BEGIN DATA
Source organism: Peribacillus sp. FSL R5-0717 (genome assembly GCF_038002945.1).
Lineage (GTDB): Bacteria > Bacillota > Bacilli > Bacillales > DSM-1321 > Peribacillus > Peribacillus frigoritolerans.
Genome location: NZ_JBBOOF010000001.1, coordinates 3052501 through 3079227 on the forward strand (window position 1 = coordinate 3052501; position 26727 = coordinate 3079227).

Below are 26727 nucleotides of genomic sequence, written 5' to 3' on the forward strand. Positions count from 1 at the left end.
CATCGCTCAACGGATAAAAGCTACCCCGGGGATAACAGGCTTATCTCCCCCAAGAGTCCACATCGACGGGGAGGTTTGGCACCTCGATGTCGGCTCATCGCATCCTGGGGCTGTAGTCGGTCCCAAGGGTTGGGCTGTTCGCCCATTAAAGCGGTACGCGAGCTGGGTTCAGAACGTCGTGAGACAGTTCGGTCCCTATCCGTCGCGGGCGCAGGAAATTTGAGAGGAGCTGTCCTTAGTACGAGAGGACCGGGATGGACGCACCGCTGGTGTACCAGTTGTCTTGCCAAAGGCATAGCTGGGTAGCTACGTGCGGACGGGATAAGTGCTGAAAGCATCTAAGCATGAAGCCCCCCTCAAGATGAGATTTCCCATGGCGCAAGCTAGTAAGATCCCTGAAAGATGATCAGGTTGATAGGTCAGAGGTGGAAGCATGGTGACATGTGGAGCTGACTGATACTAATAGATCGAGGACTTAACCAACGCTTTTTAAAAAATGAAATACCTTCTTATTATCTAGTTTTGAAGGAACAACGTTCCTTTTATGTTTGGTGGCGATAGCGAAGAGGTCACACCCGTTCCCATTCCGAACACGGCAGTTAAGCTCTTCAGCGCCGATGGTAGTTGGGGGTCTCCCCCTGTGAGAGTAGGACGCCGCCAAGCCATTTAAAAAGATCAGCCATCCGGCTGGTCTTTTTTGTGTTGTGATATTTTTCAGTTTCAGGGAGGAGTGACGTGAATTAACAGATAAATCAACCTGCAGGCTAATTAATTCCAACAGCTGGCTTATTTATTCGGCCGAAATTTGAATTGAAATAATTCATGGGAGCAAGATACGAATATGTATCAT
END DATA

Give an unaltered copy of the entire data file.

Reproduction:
Source organism: Peribacillus sp. FSL R5-0717 (genome assembly GCF_038002945.1).
Lineage (GTDB): Bacteria > Bacillota > Bacilli > Bacillales > DSM-1321 > Peribacillus > Peribacillus frigoritolerans.
Genome location: NZ_JBBOOF010000001.1, coordinates 3052501 through 3079227 on the forward strand (window position 1 = coordinate 3052501; position 26727 = coordinate 3079227).

Below are 26727 nucleotides of genomic sequence, written 5' to 3' on the forward strand. Positions count from 1 at the left end.
CATCGCTCAACGGATAAAAGCTACCCCGGGGATAACAGGCTTATCTCCCCCAAGAGTCCACATCGACGGGGAGGTTTGGCACCTCGATGTCGGCTCATCGCATCCTGGGGCTGTAGTCGGTCCCAAGGGTTGGGCTGTTCGCCCATTAAAGCGGTACGCGAGCTGGGTTCAGAACGTCGTGAGACAGTTCGGTCCCTATCCGTCGCGGGCGCAGGAAATTTGAGAGGAGCTGTCCTTAGTACGAGAGGACCGGGATGGACGCACCGCTGGTGTACCAGTTGTCTTGCCAAAGGCATAGCTGGGTAGCTACGTGCGGACGGGATAAGTGCTGAAAGCATCTAAGCATGAAGCCCCCCTCAAGATGAGATTTCCCATGGCGCAAGCTAGTAAGATCCCTGAAAGATGATCAGGTTGATAGGTCAGAGGTGGAAGCATGGTGACATGTGGAGCTGACTGATACTAATAGATCGAGGACTTAACCAACGCTTTTTAAAAAATGAAATACCTTCTTATTATCTAGTTTTGAAGGAACAACGTTCCTTTTATGTTTGGTGGCGATAGCGAAGAGGTCACACCCGTTCCCATTCCGAACACGGCAGTTAAGCTCTTCAGCGCCGATGGTAGTTGGGGGTCTCCCCCTGTGAGAGTAGGACGCCGCCAAGCCATTTAAAAAGATCAGCCATCCGGCTGGTCTTTTTTGTGTTGTGATATTTTTCAGTTTCAGGGAGGAGTGACGTGAATTAACAGATAAATCAACCTGCAGGCTAATTAATTCCAACAGCTGGCTTATTTATTCGGCCGAAATTTGAATTGAAATAATTCATGGGAGCAAGATACGAATATGTATCAT